I couldn't fit the Tekonsha unit into my vehicle even if I wanted to.
There is just not enough leg room and I didn't want to decapitate my kneecaps in an emergency.

Bill


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Reply By: Shaker - Friday, Apr 18, 2014 at 13:45

Friday, Apr 18, 2014 at 13:45
Redarc won't work satisfactorily with electric/hydraulic brake systems.

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Reply By: Member - Frank P (NSW) - Friday, Apr 18, 2014 at 14:34

Friday, Apr 18, 2014 at 14:34
If the Redarc won't work as Shaker says, I can tell you that a Tekonsha Prodigy, P2 and P3 all work with a Carlisle Hydrastar actuator in an electric over hydraulic disc system.

I have been successfully using a Prodigy with a Hydrastar for years. The P2, I think, and certainly the P3 have specific electric over hydraulic settings.

Just one thing to be aware of...
The 12V power for my Hydrastar comes from the caravan battery which is in turn charged while driving by a dc-dc charger. Short, heavy cabling between van battery and Hydrastar provides all the current it needs and keeps the voltage up. The blue wire from the Prodigy is just a signal wire that tells the Hydrastar what to do.

If your actuator is powered via long cabling from your vehicle battery you may have cabling issues to address.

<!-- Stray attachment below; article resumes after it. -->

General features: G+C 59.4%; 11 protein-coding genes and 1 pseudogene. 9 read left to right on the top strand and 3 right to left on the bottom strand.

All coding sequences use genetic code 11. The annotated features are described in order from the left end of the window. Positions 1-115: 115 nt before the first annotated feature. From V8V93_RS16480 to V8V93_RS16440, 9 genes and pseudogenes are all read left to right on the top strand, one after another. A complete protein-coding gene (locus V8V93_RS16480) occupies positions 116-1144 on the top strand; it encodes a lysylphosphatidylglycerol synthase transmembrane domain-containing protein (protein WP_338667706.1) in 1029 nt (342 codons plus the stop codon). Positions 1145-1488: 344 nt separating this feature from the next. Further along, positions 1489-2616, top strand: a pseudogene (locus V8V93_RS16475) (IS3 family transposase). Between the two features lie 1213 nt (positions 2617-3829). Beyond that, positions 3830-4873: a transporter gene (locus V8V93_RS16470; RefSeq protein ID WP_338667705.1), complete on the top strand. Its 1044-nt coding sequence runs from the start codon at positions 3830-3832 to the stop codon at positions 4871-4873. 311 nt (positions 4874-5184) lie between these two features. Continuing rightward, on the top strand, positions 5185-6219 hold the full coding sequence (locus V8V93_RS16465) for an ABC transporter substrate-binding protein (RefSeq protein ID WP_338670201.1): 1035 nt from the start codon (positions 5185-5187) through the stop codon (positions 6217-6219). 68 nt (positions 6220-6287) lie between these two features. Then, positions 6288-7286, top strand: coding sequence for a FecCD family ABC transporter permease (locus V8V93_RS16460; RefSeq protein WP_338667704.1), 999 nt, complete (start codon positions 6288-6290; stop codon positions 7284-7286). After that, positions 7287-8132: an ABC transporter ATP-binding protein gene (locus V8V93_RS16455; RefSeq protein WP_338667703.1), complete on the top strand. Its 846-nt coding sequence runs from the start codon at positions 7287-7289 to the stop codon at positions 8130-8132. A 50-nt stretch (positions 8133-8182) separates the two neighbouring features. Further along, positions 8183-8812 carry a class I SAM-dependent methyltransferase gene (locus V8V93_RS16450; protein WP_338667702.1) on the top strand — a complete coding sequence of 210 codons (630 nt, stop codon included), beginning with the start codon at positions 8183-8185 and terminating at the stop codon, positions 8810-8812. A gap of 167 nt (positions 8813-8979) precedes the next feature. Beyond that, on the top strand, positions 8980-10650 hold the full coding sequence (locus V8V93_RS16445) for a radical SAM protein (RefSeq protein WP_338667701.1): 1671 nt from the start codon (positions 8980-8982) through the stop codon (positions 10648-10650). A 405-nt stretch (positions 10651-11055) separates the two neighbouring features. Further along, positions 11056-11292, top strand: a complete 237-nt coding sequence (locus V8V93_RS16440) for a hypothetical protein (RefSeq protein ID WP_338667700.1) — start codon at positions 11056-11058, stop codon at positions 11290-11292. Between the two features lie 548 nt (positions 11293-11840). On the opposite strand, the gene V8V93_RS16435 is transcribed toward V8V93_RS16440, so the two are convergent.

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Follow Up By: fisho64 - Friday, Apr 18, 2014 at 23:09

Friday, Apr 18, 2014 at 23:09
P3 also works great with the Dexter.
Sad that Redarc/Hayman Reece cant make a proportional remote head controller.
You wouldnt accept those sort of brakes on your car (one level of application that increases after so many seconds) so why does anyone on their trailer?
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Reply By: The Bantam - Friday, Apr 18, 2014 at 14:40

Friday, Apr 18, 2014 at 14:40
I would not worry too much about trying to find brake systems compatable with the redarc unit.

any electric brake system you fit to a trailer will be worth way more than the controller, particularly if it is electric over hydraulic.

Beter to sell the redarc and buy what ever controller is appropriate.

Even better make sure you buy a braking system that is pretty well universlally compatable and a controller likewise.

cheers
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Reply By: Ross M - Friday, Apr 18, 2014 at 14:43

Friday, Apr 18, 2014 at 14:43
Since the braking controller puts out a variable pulse width delivery of energy, which is proportionate to the degree of braking, it is therefore logical other trailer units would have to receive such a signal in order to interpret how much braking to apply.

It is worrying that the suppliers and fitters of the gear have not much idea and haven't researched their system so they can advise on an application in order to maximize sales.
It would seem a smart thing to learn about, especially seeing they are dealing in braking system and it is safety related.

May work, might have a delay, not sure if it works, etc, isn't much help to the customer who relies on competent advice.